Jeffrey Epstein's sex-trafficking trial tentatively scheduled for next year

Wednesday, July 31, 2019
Jeffrey Epstein's sex-trafficking trial tentatively scheduled for next year
Financier Jeffrey Epstein looks on near Judge Richard Berman during a status hearing in his sex trafficking case, in this court sketch in New York, July 31, 2019.

The pursuit of justice for women who have accused millionaire Jeffrey Epstein of sexually abusing them will have to wait at least another year.

Attorneys for Epstein cast aside their client's right to a speedy trial on Wednesday after federal prosecutors said they plan to submit a staggering one million pages in discovery in the sex-trafficking case.

During a hearing in Manhattan federal court, Judge Richard Berman tentatively planned for a trial in the summer or fall of 2020, and a prosecutor said the proceedings are expected to last four to six weeks.

"Thirteen months sounds like the amount of time that we would ordinarily need to prepare a case of this magnitude and scope," Epstein's attorney Martin Weinberg said in court. "We need time to review a million pages of discovery."

During the hearing, there was no mention of a July 23 incident at the Metropolitan Correctional Center in Lower Manhattan in which sources told ABC News that Epstein was found unresponsive in his cell with marks on his neck that appeared to be self-inflicted.

The incident came five days after Berman denied a request from Epstein's attorney that he be released on bail, pending his trial.

Since the episode, 66-year-old Epstein has been on suicide watch at the federal lockup.

Epstein has pleaded not guilty to charges of sexually exploiting and abusing dozens of minor girls at his Upper East Side mansion and his home in Palm Beach, Florida. He faces up to 45 years in prison if convicted.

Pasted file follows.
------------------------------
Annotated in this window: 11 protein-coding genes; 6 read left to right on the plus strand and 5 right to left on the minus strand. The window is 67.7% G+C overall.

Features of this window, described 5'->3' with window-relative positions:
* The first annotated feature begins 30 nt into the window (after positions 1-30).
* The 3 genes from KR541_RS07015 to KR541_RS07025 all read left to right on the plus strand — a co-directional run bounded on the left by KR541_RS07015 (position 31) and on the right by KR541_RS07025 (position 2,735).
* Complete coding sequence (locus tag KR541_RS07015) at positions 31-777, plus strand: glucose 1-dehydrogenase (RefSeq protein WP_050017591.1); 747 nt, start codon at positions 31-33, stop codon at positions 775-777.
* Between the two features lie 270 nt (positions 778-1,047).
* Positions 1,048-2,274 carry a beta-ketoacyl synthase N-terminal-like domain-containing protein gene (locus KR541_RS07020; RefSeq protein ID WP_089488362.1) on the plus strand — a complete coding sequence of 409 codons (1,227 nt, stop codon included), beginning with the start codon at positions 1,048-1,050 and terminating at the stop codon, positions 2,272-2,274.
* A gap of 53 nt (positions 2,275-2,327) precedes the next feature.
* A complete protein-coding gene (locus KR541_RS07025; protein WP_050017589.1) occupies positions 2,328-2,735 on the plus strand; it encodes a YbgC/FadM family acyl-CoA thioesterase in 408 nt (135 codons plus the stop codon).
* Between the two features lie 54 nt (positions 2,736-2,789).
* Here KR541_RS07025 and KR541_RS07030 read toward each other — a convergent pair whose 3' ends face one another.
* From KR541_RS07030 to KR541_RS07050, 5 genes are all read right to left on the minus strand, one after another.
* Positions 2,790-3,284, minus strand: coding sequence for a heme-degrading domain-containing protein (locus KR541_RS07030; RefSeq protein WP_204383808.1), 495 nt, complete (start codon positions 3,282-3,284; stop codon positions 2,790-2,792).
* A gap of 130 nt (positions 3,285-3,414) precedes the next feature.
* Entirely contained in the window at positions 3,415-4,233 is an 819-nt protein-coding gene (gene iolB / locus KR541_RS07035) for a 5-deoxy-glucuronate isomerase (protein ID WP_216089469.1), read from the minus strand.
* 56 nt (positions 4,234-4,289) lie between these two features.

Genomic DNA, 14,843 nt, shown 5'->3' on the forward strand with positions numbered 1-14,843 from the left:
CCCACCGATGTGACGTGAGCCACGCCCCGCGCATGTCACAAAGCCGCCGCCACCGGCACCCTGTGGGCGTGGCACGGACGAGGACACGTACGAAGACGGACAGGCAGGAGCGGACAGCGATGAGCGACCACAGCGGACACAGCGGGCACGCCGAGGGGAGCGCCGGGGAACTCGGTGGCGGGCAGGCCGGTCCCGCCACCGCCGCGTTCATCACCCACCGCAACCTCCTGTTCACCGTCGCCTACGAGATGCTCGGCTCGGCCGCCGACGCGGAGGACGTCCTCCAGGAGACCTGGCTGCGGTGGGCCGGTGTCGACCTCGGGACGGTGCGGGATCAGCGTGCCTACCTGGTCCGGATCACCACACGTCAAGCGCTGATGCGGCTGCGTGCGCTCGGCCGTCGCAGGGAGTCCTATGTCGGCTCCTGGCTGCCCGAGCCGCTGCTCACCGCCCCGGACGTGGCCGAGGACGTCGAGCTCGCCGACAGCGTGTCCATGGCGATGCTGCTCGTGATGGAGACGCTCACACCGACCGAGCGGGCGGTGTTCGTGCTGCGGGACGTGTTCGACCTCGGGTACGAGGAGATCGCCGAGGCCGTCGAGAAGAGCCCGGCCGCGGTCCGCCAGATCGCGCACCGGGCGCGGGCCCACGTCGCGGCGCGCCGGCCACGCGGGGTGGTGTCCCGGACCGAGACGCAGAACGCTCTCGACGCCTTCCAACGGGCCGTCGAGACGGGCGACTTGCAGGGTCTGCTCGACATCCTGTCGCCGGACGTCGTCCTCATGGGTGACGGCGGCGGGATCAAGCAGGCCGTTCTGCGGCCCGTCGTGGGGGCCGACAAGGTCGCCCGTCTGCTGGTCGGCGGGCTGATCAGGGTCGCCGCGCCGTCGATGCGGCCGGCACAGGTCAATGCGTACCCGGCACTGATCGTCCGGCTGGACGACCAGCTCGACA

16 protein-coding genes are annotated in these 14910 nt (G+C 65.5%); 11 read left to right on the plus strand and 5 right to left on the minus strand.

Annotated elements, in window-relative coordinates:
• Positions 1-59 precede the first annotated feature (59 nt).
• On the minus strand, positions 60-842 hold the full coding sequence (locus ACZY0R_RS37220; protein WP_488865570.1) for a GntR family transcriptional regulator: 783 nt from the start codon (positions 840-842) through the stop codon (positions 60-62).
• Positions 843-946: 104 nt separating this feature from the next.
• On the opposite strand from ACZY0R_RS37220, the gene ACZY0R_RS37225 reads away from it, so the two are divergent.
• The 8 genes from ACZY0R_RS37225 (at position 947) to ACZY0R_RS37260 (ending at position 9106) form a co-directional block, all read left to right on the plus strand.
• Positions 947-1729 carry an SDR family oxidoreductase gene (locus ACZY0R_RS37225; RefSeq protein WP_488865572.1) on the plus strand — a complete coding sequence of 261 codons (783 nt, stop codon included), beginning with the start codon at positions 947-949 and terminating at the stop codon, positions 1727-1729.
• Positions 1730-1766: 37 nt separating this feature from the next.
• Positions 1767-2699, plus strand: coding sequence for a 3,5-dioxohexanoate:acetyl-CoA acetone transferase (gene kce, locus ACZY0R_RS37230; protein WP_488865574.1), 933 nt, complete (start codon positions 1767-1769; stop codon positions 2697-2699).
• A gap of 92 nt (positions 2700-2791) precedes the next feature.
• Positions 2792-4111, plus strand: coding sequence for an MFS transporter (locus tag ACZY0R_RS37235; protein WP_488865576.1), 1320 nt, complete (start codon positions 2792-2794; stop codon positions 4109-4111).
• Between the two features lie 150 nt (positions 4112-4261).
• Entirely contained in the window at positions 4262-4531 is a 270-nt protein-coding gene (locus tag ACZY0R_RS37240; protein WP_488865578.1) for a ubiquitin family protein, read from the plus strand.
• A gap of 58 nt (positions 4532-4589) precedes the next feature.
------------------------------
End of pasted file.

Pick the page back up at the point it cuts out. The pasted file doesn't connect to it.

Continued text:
Following Wednesday's hearing, Gloria Allred, a lawyer who represents several women accusing Epstein of assault, said she believes there are other women who have been assaulted by Epstein who have yet to come forward "because they are in fear."

"Any victim who has not come forward ... should come forward at this time," Allred said. "It is not too late to help in the process of seeking justice."

Berman ordered prosecutors to make their evidence available to the defense by Oct. 31.

Epstein -- a hedge fund manager who at one time socialized with former President Bill Clinton, Great Britain's Prince Andrew, and President Donald Trump -- was arrested on July 6 for alleged sex trafficking of minor girls in Florida and New York. Some of the charges date back to the early 2000s.

A team of law enforcement officers from the Federal Bureau of Investigation (FBI) and the New York Police Department (NYPD) took Epstein into custody at the Teterboro Airport in Bergen County, New Jersey, after he returned to the United States by private jet from France, sources told ABC News.

Federal prosecutor Alison Moe told Berman on Wednesday that the discovery will include "materials from devices" seized from Epstein's Manhattan home.

In 2008, Epstein pleaded guilty to soliciting prostitution in a secret plea deal with federal prosecutors in Palm Beach, Florida, to avoid more serious federal sex trafficking charges. He received a 13-month jail sentence but was allowed out for work release 12 hours a day, six days a week.

The plea deal, now under review by the Justice Department's Office of Professional Responsibility, also gave Epstein and any alleged co-conspirators immunity from further federal prosecution in the Southern District of Florida.

Weinberg suggested on Wednesday that he plans to challenge the conspiracy count Epstein is facing -- saying in court that the "government's allegations are inextricably intertwined and constitutionally barred" by the non-prosecution agreement (NPA) prosecutors reached with Epstein in 2008.

"There are double jeopardy issues both connected to the conspiracy count, which looks to be an overlap with one of the charges that was expressly within the immunity provision of the NPA," Weinberg told Berman.

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